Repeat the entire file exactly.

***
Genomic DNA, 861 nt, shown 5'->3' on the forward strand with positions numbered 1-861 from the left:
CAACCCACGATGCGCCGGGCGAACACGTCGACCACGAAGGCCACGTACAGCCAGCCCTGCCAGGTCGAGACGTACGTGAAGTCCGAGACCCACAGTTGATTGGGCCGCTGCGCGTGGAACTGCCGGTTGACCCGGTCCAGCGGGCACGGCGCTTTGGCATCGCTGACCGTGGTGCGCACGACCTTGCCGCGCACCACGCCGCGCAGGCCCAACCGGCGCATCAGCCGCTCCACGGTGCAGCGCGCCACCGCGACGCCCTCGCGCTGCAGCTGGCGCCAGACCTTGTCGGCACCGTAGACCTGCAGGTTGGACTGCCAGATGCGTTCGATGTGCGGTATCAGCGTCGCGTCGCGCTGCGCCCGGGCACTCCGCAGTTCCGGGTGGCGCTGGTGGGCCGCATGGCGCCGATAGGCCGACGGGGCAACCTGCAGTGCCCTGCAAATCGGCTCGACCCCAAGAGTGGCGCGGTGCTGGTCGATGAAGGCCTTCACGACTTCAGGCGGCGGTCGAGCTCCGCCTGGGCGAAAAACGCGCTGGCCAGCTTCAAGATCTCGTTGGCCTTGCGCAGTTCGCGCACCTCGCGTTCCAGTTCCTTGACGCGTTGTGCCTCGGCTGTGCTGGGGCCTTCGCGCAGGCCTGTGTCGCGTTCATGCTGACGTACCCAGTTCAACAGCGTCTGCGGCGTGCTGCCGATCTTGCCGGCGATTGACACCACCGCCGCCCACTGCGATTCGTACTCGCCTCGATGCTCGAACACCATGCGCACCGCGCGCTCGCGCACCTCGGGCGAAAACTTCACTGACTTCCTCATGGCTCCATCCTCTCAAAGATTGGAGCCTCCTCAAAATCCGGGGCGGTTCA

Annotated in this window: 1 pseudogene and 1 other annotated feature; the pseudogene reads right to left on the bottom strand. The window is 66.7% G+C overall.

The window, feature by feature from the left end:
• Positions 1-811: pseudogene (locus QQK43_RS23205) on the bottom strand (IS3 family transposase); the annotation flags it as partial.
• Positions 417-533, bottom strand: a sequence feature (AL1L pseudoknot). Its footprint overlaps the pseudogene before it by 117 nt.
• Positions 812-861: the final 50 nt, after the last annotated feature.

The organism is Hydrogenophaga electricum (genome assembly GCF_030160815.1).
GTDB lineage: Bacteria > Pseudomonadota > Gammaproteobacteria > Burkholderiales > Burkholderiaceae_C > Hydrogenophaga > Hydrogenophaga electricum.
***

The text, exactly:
Genomic DNA, 861 nt, shown 5'->3' on the forward strand with positions numbered 1-861 from the left:
CAACCCACGATGCGCCGGGCGAACACGTCGACCACGAAGGCCACGTACAGCCAGCCCTGCCAGGTCGAGACGTACGTGAAGTCCGAGACCCACAGTTGATTGGGCCGCTGCGCGTGGAACTGCCGGTTGACCCGGTCCAGCGGGCACGGCGCTTTGGCATCGCTGACCGTGGTGCGCACGACCTTGCCGCGCACCACGCCGCGCAGGCCCAACCGGCGCATCAGCCGCTCCACGGTGCAGCGCGCCACCGCGACGCCCTCGCGCTGCAGCTGGCGCCAGACCTTGTCGGCACCGTAGACCTGCAGGTTGGACTGCCAGATGCGTTCGATGTGCGGTATCAGCGTCGCGTCGCGCTGCGCCCGGGCACTCCGCAGTTCCGGGTGGCGCTGGTGGGCCGCATGGCGCCGATAGGCCGACGGGGCAACCTGCAGTGCCCTGCAAATCGGCTCGACCCCAAGAGTGGCGCGGTGCTGGTCGATGAAGGCCTTCACGACTTCAGGCGGCGGTCGAGCTCCGCCTGGGCGAAAAACGCGCTGGCCAGCTTCAAGATCTCGTTGGCCTTGCGCAGTTCGCGCACCTCGCGTTCCAGTTCCTTGACGCGTTGTGCCTCGGCTGTGCTGGGGCCTTCGCGCAGGCCTGTGTCGCGTTCATGCTGACGTACCCAGTTCAACAGCGTCTGCGGCGTGCTGCCGATCTTGCCGGCGATTGACACCACCGCCGCCCACTGCGATTCGTACTCGCCTCGATGCTCGAACACCATGCGCACCGCGCGCTCGCGCACCTCGGGCGAAAACTTCACTGACTTCCTCATGGCTCCATCCTCTCAAAGATTGGAGCCTCCTCAAAATCCGGGGCGGTTCA

Annotated in this window: 1 pseudogene and 1 other annotated feature; the pseudogene reads right to left on the bottom strand. The window is 66.7% G+C overall.

The window, feature by feature from the left end:
• Positions 1-811: pseudogene (locus QQK43_RS23205) on the bottom strand (IS3 family transposase); the annotation flags it as partial.
• Positions 417-533, bottom strand: a sequence feature (AL1L pseudoknot). Its footprint overlaps the pseudogene before it by 117 nt.
• Positions 812-861: the final 50 nt, after the last annotated feature.

The organism is Hydrogenophaga electricum (genome assembly GCF_030160815.1).
GTDB lineage: Bacteria > Pseudomonadota > Gammaproteobacteria > Burkholderiales > Burkholderiaceae_C > Hydrogenophaga > Hydrogenophaga electricum.